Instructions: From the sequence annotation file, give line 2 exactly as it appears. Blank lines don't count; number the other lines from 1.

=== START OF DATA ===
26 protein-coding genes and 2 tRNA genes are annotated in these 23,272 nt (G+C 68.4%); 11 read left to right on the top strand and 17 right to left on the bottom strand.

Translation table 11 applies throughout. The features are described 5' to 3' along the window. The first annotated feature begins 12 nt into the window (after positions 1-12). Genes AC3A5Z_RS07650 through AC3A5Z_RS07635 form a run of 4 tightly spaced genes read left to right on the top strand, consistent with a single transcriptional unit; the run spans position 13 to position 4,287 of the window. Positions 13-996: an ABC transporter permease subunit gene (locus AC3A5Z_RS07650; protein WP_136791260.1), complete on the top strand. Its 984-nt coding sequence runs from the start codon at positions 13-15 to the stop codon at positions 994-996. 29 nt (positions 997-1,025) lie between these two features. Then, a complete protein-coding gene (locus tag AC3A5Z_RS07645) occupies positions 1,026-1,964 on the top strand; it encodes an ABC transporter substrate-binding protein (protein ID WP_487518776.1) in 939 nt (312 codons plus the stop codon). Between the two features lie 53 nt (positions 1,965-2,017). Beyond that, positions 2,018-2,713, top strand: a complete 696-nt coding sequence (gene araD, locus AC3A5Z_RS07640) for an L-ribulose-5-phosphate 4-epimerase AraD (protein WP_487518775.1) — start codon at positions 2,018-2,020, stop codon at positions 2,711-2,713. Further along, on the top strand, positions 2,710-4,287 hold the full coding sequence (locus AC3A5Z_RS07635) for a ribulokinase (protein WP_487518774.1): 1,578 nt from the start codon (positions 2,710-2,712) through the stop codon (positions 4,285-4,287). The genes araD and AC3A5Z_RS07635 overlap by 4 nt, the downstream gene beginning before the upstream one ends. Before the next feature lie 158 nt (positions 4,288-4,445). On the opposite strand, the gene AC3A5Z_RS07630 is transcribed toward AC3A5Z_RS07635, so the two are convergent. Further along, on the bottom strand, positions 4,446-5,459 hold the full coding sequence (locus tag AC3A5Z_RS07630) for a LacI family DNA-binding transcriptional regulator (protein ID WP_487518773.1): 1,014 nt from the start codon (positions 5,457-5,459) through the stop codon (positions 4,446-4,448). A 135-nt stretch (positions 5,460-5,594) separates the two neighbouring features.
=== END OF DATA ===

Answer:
Translation table 11 applies throughout. The features are described 5' to 3' along the window. The first annotated feature begins 12 nt into the window (after positions 1-12). Genes AC3A5Z_RS07650 through AC3A5Z_RS07635 form a run of 4 tightly spaced genes read left to right on the top strand, consistent with a single transcriptional unit; the run spans position 13 to position 4,287 of the window. Positions 13-996: an ABC transporter permease subunit gene (locus AC3A5Z_RS07650; protein WP_136791260.1), complete on the top strand. Its 984-nt coding sequence runs from the start codon at positions 13-15 to the stop codon at positions 994-996. 29 nt (positions 997-1,025) lie between these two features. Then, a complete protein-coding gene (locus tag AC3A5Z_RS07645) occupies positions 1,026-1,964 on the top strand; it encodes an ABC transporter substrate-binding protein (protein ID WP_487518776.1) in 939 nt (312 codons plus the stop codon). Between the two features lie 53 nt (positions 1,965-2,017). Beyond that, positions 2,018-2,713, top strand: a complete 696-nt coding sequence (gene araD, locus AC3A5Z_RS07640) for an L-ribulose-5-phosphate 4-epimerase AraD (protein WP_487518775.1) — start codon at positions 2,018-2,020, stop codon at positions 2,711-2,713. Further along, on the top strand, positions 2,710-4,287 hold the full coding sequence (locus AC3A5Z_RS07635) for a ribulokinase (protein WP_487518774.1): 1,578 nt from the start codon (positions 2,710-2,712) through the stop codon (positions 4,285-4,287). The genes araD and AC3A5Z_RS07635 overlap by 4 nt, the downstream gene beginning before the upstream one ends. Before the next feature lie 158 nt (positions 4,288-4,445). On the opposite strand, the gene AC3A5Z_RS07630 is transcribed toward AC3A5Z_RS07635, so the two are convergent. Further along, on the bottom strand, positions 4,446-5,459 hold the full coding sequence (locus tag AC3A5Z_RS07630) for a LacI family DNA-binding transcriptional regulator (protein ID WP_487518773.1): 1,014 nt from the start codon (positions 5,457-5,459) through the stop codon (positions 4,446-4,448). A 135-nt stretch (positions 5,460-5,594) separates the two neighbouring features.